Procrastination: Why Do We Put Things Off So Much?

Procrastination: Why Do We Put Things Off So Much?

Last update: 12 April, 2018

How many times have you had something important to do and then just postponed it and kept postponing it and ended up never doing it? Do you think this laziness is justified? Do you think there’s any solution to the problem? Today we’re going to talk all about procrastination, what its repercussions are and how to stop doing it.

Procrastination is directly related to our will, our willingness to act. It is the action of delaying or postponing situations or activities on our to-do lists that we really should be doing. Let’s look into what causes it.

I’ll do it tomorrow… or maybe next month

Imagine that you have to write a report for one of your most important customers. The boss is trying to hurry you up, because closing a very important deal depends on it. Usually you try to do it as soon as possible.

However, procrastination tempts you to postpone it. You even do lots of small, superfluous tasks that really weren’t urgent at all, leaving the legitimately important report for the end of the week.

Another example. Your purse has been stolen and inside it were, among other things, your driver’s license and several credit cards. Normally, you’d report this immediately, cancel your credit cards and make arrangements to get new ones. To not do this would not only be pretty dumb, but it would also be another form of procrastination.

Bored man yawning out of procrastination.

Consequences of procrastination

Procrastination produces anxiety because you just don’t seem to have the willpower to finish things. You feel so helpless and powerless! Think about the examples: we postpone things indefinitely despite knowing full well that they’re actually urgent and should be done without delay. Not doing it leaves a heavy burden hanging over us. Delaying the task at hand doesn’t reduce any anxiety, anger or worry that we may feel. In fact, it only makes us feel worse.

These feelings will increase as time goes on and the conflict remains unresolved or the job remains undone. We know something important is pending and that it will be bad if we don’t face it. On top of this, if we do it a lot, it can be a very difficult habit to change.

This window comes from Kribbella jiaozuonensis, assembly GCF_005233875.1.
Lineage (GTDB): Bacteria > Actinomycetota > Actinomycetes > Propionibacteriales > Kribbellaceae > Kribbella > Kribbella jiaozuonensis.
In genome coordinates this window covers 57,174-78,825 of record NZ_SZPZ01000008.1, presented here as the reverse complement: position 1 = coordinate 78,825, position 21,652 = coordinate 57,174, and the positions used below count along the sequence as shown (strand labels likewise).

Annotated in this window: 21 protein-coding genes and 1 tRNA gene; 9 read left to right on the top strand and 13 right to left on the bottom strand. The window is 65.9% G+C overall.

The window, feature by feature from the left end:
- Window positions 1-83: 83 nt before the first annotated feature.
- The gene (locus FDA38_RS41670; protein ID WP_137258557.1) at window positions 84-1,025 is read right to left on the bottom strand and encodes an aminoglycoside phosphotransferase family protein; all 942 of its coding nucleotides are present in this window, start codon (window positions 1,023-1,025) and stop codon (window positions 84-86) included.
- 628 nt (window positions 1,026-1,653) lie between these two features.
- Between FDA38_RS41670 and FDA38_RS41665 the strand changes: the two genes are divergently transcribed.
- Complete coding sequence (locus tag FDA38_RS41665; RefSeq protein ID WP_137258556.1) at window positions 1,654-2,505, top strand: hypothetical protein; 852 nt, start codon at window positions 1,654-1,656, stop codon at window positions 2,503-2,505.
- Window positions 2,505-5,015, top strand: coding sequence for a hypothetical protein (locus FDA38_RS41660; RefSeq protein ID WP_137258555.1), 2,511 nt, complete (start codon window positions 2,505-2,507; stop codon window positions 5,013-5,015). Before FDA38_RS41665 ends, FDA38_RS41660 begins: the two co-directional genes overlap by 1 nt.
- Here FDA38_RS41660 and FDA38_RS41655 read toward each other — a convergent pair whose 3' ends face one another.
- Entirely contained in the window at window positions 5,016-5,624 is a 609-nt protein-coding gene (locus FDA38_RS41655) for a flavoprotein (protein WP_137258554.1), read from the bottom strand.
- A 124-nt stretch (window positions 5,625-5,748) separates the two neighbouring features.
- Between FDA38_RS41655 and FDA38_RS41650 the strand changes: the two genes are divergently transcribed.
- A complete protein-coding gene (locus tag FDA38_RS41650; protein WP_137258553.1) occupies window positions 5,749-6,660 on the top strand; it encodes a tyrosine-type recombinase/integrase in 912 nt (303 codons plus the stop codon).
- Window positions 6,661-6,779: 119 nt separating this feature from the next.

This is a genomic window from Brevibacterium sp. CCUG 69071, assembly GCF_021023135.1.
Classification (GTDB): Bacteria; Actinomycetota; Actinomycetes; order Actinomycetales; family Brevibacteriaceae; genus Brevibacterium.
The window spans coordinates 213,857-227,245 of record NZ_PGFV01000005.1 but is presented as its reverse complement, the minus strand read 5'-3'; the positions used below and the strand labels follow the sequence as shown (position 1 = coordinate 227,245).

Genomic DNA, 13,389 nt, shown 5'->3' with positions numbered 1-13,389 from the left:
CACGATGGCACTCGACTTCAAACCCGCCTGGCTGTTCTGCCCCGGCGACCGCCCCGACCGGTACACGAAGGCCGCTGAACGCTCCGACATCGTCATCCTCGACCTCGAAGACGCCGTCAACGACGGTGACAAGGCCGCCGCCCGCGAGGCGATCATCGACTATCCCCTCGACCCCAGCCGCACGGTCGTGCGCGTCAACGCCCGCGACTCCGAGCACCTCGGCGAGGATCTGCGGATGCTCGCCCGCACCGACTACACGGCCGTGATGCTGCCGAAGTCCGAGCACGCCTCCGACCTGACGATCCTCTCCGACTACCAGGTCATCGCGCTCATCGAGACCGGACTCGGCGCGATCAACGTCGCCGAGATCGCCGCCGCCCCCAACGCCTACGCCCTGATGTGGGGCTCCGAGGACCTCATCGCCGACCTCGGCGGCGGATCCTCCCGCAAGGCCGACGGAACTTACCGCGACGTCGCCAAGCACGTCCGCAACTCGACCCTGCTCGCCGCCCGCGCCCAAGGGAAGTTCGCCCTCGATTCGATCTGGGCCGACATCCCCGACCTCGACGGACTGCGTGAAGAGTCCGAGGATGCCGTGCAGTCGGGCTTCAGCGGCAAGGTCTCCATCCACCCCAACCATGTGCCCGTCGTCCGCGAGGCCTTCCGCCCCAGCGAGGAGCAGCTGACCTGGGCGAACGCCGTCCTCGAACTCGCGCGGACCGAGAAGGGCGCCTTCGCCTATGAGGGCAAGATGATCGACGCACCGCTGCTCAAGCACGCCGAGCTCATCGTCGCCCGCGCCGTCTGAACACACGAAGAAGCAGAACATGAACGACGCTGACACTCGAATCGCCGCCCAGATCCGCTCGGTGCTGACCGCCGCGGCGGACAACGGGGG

Procrastinators live for long periods of time in a state of lethargy. They find themselves immersed in unimportant activities while other things they should do are postponed and never done.

Reasons you postpone things indefinitely

When we delay things, we do it for one of two reasons. Either we have replaced it with another activity that is more pleasant or unimportant, or we just simply prefer not to do anything.

If we try to justify the situation by saying that other thing is more important, then we turn into victims of the present. There is a tendency for us to consider our daily to-do’s as more urgent.

But when we do this, the larger projects with long-term rewards or benefits are put on the back burner. Whatever happens to come up that day automatically becomes the most important thing. We totally fail to prioritize.

If we choose to do nothing, then we really turn into our own worst enemies. Although it’s good to rest from time to time, there is a danger of falling into the grip of laziness. We simply don’t feel like it and we’ll pay the consequences in the long run.

Procrastinating is keeping you from reaching your potential.

Woman with feet up on desk

Strategies to stop procrastinating

By asking yourself a couple of specific questions, you can get to the bottom of your procrastination.

  • If I’m going to have to do it eventually, what am I actually achieving by postponing it?
  • Is it something that only affects me or does it involve other people?

When you answer these questions truthfully your attitude will almost certainly change. But you still need more strategies in your arsenal.

2 minute rule: This simple strategy is based on the idea that if you take more than 2 minutes planning to do something, then you should stop planning and do it.

Overcome the resistance: Once you take the first step, your hesitance or fear of doing it will disappear.

Manage your energy: If you’re tired or angry, the chances you’ll put things off will increase.

Divide and conquer: Dividing work into small tasks or concrete steps will help you to see the finish line clearer.

Reward yourself: Once you reach your goal, it’s a good idea to treat yourself. Do something you like or something that helps you relax.

Positive procrastination

There is something called positive procrastination, and it consists of the good intentions that procrastinators may have. For example, a person putting things off that are boring or tedious or will be painful has the good intention of avoiding boredom and pain.

Perfectionists are huge procrastinators. Since they will always want perfect results, they’ll avoid doing anything quickly and sometimes would rather just not start it at all. They won’t start it until they are sure they have enough time to finish it perfectly.

There’s also something called productive laziness. This theory talks about people who look for tricks, solutions or shortcuts in order to do something they need to do with as little effort as possible.

Dodging your responsibilities or hiding in unimportant tasks can turn you into a chronic procrastinator. Our advice to you is to look for a solution to it and change your negative attitude. Make an effort to tackle the more complex problems or tasks on your list first. It won’t be long before you feel better about yourself!

This text is provided for informational purposes only and does not replace consultation with a professional. If in doubt, consult your specialist.